Houston, TX

Fatal aftermath of Travis Scott’s Astroworld could change how music festivals are structured moving forward

Jalyn Smoot

Astroworld Festival canceled after the death of eight people at Day 1 on Friday nightElizabeth Conley/Houston Chronicle

HOUSTON- Following the deaths of eight people at the event Friday night, the Astroworld Festival is now under investigation by local and federal authorities.

Members of a densely packed crowd rushed toward a stage and were crushed against each other at AstroFest, a music festival popularized by Houston rapper Travis Scott. The aforementioned eight people were killed and dozens of others were injured, witnesses and officials said.

The victims were 14, 16, two were 21, two were 23 and one was 27 years old, while one of the victim's ages remains unknown, Houston Mayor Sylvester Turner announced in a news conference Saturday evening.

The causes of death for each of the eight people are not yet known, though Turner did confirm that a few of them died of cardiac arrest.

"What happened at Astroworld Festival was a tragedy," Turner said in a news release. "An estimated 50,000 people attended the event Friday night, expecting to enjoy a music concert with friends and return home safely. I extend my condolences to the families of the eight people who died and the approximately 17 people who were injured at the event. Many of them suffered cardiac arrest."

Many eyewitnesses that attended the Astroworld music festival took to social media to criticize the event staffers, citing the lack of concern and medical attention given to those experiencing respiratory issues.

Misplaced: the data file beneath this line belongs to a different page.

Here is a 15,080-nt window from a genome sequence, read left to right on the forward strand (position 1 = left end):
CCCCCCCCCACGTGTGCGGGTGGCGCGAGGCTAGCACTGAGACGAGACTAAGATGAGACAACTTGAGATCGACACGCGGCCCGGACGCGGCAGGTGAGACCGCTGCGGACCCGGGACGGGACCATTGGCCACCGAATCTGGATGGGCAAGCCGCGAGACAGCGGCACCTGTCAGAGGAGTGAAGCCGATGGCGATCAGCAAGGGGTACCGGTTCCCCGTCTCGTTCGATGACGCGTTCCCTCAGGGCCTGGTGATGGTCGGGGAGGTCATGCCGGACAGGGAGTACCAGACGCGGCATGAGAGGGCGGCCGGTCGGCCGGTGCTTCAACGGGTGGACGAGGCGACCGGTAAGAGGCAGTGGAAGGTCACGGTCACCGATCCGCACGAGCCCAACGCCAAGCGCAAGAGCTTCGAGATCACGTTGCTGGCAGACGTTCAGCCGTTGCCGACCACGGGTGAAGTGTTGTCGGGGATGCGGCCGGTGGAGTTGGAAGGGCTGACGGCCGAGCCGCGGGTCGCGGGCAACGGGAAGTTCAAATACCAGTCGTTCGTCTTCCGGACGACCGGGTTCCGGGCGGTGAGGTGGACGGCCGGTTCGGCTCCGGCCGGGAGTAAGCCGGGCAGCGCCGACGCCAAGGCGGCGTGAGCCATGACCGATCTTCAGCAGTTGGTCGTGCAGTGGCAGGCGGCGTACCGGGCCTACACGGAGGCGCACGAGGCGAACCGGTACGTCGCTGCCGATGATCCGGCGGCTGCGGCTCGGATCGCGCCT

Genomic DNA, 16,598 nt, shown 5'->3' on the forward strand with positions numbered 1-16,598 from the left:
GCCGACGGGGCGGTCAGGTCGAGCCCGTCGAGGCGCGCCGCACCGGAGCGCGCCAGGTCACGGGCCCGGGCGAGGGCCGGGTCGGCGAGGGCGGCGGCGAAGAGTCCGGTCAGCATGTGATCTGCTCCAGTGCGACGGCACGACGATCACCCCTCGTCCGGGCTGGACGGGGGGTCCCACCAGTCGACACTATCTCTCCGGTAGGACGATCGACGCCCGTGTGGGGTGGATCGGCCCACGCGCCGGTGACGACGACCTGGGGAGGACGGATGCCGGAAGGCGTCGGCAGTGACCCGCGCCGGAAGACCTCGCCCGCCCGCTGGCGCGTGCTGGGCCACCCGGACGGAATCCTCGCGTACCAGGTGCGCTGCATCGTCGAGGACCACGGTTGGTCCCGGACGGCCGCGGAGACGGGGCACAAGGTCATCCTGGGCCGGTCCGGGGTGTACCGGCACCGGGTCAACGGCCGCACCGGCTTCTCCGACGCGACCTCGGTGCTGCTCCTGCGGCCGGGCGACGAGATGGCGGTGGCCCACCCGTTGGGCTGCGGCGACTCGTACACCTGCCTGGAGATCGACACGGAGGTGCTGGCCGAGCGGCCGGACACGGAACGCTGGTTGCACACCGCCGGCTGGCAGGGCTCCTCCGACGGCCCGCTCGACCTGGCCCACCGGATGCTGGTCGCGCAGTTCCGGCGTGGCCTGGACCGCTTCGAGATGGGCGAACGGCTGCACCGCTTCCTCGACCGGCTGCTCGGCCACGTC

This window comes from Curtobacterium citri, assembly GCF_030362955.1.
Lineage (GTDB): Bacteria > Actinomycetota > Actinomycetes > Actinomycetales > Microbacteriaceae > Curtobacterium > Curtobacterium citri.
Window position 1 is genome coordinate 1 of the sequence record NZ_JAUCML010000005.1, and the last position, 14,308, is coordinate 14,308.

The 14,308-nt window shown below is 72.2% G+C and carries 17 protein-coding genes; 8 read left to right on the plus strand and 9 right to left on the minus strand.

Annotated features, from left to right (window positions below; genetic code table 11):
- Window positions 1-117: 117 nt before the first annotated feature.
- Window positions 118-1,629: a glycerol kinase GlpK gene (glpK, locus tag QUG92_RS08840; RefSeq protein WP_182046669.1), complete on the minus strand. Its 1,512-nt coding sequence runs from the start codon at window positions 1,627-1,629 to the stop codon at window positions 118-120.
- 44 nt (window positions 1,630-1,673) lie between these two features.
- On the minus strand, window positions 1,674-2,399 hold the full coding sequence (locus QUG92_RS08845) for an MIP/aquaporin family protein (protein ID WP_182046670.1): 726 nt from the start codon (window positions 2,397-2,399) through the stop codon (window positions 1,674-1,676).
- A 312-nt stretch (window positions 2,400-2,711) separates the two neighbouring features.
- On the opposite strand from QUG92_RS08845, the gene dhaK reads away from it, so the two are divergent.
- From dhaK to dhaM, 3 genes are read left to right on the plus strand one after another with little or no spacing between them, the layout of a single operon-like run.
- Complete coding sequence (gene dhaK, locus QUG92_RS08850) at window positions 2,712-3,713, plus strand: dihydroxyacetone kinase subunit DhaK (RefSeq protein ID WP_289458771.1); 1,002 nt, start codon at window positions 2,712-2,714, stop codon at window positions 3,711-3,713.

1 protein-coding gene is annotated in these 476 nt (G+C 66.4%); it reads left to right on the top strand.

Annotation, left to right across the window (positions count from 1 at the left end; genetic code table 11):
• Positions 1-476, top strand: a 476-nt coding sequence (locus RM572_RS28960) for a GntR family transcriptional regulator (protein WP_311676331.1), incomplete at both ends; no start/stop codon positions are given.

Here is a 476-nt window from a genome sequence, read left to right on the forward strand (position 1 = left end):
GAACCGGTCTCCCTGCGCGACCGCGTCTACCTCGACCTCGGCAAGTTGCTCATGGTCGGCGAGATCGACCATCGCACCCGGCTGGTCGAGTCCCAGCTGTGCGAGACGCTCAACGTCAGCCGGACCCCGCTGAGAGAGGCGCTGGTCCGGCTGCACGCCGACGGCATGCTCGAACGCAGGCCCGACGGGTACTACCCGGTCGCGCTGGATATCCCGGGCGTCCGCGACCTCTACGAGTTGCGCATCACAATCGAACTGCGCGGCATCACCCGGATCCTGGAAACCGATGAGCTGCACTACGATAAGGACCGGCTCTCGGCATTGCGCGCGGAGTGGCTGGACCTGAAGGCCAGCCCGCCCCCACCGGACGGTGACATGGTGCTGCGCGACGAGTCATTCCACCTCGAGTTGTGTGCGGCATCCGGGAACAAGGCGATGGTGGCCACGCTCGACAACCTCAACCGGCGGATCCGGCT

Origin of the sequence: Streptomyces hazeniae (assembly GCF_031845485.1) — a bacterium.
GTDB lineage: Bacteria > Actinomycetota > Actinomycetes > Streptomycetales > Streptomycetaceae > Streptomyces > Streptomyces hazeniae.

Overnight, videos surfaced on social media, illustrating the chaos that took place.

Warning: The following videos include profanity

While some pleaded with the camera crews to call for medical attention, others began chanting "Stop the show!" at Travis Scott so people could be tended to.

The attempt to cease the show was unsuccessful and medics were forced to try to revive people amongst the fray of the concert, eyewitnesses say.

In some video clips, people can be seen dancing atop the emergency vehicles sent in to recover victims.

Many of the eyewitnesses also claimed that the event was understaffed, which led to additional loss of life.

Houston Mayor Sylvester Turner has since disputed those claims, citing that the event had more security than the MLB playoffs.

"We had more security over there than we had at the World Series games," Tuner told The New York Times in a phone interview Saturday.

Turner did not want to pin the blame on improper event planning but said he will keep all options in mind until the investigation reveals more.

"We do know that there were several cases of cardiac arrest. What was the cause of that?" Turner said.

"I don't even want to go to drug overdoses," the Houston mayor added. "We are looking at all potential causes of this incident or what caused the cardiac arrest. We're not taking anything off the table."

Whatever the root cause is, this is an incredibly tragic event.

Travis Scott, who performed amidst the death and chaos, has since released a statement via Twitter, claiming to cooperate with Houston PD during the investigation.

Regardless of the investigation results, music festivals will simply have to increase security and safety measures moving forward.

An event of this magnitude should never have a lack of event staff, specifically qualified medics, and hopefully, this is the last time anything remotely close to this occurs.

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I write about Dallas and Collin County sports, politics, interesting people, and environmental issues. I strive to shine a light on issues that are still in the dark and help to give a voice to the voiceless

Dallas, TX

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